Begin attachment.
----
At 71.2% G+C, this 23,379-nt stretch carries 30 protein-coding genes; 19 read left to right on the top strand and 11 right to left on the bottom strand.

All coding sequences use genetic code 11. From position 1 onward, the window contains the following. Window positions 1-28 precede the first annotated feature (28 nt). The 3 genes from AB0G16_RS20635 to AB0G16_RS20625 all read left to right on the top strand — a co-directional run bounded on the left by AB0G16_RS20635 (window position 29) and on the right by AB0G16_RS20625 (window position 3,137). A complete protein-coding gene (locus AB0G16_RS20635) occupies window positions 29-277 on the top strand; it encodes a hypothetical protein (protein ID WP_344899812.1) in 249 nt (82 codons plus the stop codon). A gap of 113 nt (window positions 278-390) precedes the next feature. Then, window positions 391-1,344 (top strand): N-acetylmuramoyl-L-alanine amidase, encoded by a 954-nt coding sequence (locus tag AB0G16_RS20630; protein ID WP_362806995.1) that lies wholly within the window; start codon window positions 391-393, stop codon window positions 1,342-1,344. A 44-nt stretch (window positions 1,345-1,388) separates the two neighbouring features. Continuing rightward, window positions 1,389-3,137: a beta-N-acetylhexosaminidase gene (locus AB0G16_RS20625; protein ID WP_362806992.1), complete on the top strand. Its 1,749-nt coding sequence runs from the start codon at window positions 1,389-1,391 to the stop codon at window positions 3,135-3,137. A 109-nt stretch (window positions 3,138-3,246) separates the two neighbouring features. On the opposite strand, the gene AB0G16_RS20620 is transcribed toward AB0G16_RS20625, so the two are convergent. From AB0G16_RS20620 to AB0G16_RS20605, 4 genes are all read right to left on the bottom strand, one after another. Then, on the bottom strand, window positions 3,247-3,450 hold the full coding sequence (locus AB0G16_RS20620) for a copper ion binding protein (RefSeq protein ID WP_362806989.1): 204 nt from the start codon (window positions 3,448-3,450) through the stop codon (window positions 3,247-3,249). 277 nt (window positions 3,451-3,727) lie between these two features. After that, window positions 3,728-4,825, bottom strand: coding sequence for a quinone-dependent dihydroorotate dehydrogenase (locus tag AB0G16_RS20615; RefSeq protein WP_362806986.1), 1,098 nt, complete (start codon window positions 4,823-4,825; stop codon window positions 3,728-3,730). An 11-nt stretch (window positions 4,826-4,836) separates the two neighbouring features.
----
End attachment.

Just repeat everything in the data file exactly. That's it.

At 71.2% G+C, this 23,379-nt stretch carries 30 protein-coding genes; 19 read left to right on the top strand and 11 right to left on the bottom strand.

All coding sequences use genetic code 11. From position 1 onward, the window contains the following. Window positions 1-28 precede the first annotated feature (28 nt). The 3 genes from AB0G16_RS20635 to AB0G16_RS20625 all read left to right on the top strand — a co-directional run bounded on the left by AB0G16_RS20635 (window position 29) and on the right by AB0G16_RS20625 (window position 3,137). A complete protein-coding gene (locus AB0G16_RS20635) occupies window positions 29-277 on the top strand; it encodes a hypothetical protein (protein ID WP_344899812.1) in 249 nt (82 codons plus the stop codon). A gap of 113 nt (window positions 278-390) precedes the next feature. Then, window positions 391-1,344 (top strand): N-acetylmuramoyl-L-alanine amidase, encoded by a 954-nt coding sequence (locus tag AB0G16_RS20630; protein ID WP_362806995.1) that lies wholly within the window; start codon window positions 391-393, stop codon window positions 1,342-1,344. A 44-nt stretch (window positions 1,345-1,388) separates the two neighbouring features. Continuing rightward, window positions 1,389-3,137: a beta-N-acetylhexosaminidase gene (locus AB0G16_RS20625; protein ID WP_362806992.1), complete on the top strand. Its 1,749-nt coding sequence runs from the start codon at window positions 1,389-1,391 to the stop codon at window positions 3,135-3,137. A 109-nt stretch (window positions 3,138-3,246) separates the two neighbouring features. On the opposite strand, the gene AB0G16_RS20620 is transcribed toward AB0G16_RS20625, so the two are convergent. From AB0G16_RS20620 to AB0G16_RS20605, 4 genes are all read right to left on the bottom strand, one after another. Then, on the bottom strand, window positions 3,247-3,450 hold the full coding sequence (locus AB0G16_RS20620) for a copper ion binding protein (RefSeq protein ID WP_362806989.1): 204 nt from the start codon (window positions 3,448-3,450) through the stop codon (window positions 3,247-3,249). 277 nt (window positions 3,451-3,727) lie between these two features. After that, window positions 3,728-4,825, bottom strand: coding sequence for a quinone-dependent dihydroorotate dehydrogenase (locus tag AB0G16_RS20615; RefSeq protein WP_362806986.1), 1,098 nt, complete (start codon window positions 4,823-4,825; stop codon window positions 3,728-3,730). An 11-nt stretch (window positions 4,826-4,836) separates the two neighbouring features.